The clinical utility of non-invasive video-electroencephalographic monitoring has been diversifying
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Inpatient long-term video-electroencephalographic (VEEG) monitoring has been used extensively for differential diagnosis of paroxysmal events. We evaluated the diagnostic yield and clinical utility of VEEG performed in a comprehensive epilepsy center.
We retrospectively reviewed all cases of VEEG performed from May 2003 to April 2018. We analyzed the data to determine its clinical utility and diagnostic yield.
A total of 1335 cases were reviewed. After excluding 147 cases of intracranial recording and 163 cases with incomplete medical records, 1025 cases of VEEG were included. The mean duration of VEEG was 2.3 ± 1.6 days (range = 1–14). A total of 763 VEEGs documented epileptic seizures or interictal epileptiform discharges (IEDs) to confirm the diagnosis of epilepsy. There were 99 psychogenic non-epileptic seizure, 36 status epilepticus, and 34 VEEGs which revealed generalized or focal slow activities without any clinical seizures or IEDs. VEEG was normal in 170 cases. The diagnostic yield of VEEG varied from 83.4 to 88.4% depending on its definition. The proportion of epilepsy in total cases of VEEG continued to decrease from 77.2 to 61.4%. In contrast, the proportion of normal VEEG steadily increased from 4.1 to 24.1% during the same time period.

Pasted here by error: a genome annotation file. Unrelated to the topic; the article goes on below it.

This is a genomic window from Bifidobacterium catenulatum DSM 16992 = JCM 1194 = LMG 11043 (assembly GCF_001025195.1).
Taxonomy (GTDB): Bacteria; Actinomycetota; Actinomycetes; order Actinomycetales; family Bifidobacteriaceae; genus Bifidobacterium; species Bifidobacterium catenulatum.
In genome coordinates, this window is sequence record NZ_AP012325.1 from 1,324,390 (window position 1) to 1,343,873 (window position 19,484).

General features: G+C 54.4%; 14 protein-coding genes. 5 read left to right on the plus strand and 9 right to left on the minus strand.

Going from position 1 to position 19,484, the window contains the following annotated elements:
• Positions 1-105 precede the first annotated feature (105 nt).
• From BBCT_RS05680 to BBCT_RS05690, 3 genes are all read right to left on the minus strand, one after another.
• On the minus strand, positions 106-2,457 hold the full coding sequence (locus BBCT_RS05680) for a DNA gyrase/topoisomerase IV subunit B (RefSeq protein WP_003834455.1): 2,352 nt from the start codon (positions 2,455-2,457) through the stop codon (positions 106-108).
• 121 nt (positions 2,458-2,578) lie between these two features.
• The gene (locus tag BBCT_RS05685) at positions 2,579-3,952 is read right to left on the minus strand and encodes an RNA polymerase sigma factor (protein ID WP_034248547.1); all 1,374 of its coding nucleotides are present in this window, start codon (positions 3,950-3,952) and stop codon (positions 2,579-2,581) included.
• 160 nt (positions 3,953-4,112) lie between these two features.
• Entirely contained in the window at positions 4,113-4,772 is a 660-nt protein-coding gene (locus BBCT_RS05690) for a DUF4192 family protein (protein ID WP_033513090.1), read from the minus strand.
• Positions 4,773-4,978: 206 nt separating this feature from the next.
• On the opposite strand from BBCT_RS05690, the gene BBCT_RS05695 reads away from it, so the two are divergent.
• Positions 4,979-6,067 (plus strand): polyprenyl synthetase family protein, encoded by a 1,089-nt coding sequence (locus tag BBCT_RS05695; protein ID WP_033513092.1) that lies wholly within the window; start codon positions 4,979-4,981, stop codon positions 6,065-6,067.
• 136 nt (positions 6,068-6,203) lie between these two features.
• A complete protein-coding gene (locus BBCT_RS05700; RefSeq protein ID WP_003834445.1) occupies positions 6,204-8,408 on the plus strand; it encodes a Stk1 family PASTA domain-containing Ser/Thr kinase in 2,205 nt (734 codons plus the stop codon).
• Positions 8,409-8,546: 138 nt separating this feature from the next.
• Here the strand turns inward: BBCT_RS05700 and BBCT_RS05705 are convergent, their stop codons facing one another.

This study ascertained how useful VEEG is and the utility of VEEG has been diversifying in clinical circumstances beyond epilepsy. VEEG can play a pivotal role in the diagnostic approach to epilepsy and its differential diagnoses.
KeywordsVideo-electroencephalography monitoring Epilepsy monitoring unit Clinical utility Diagnostic yield
Interictal epileptiform discharges
Magnetic resonance imaging
Psychogenic non-epileptic seizure
Paroxysmal orthostatic tachycardia syndrome
The authors wish to thank and acknowledge So-Young Do for her work on data processing.
Compliance with ethical standards
The study was approved by the ethics committee of the Keimyung University Dongsan Medical Center. The need for written informed consent was waived due to the study’s retrospective design.
Conflict of interest
The authors declare that they have no conflict of interest.
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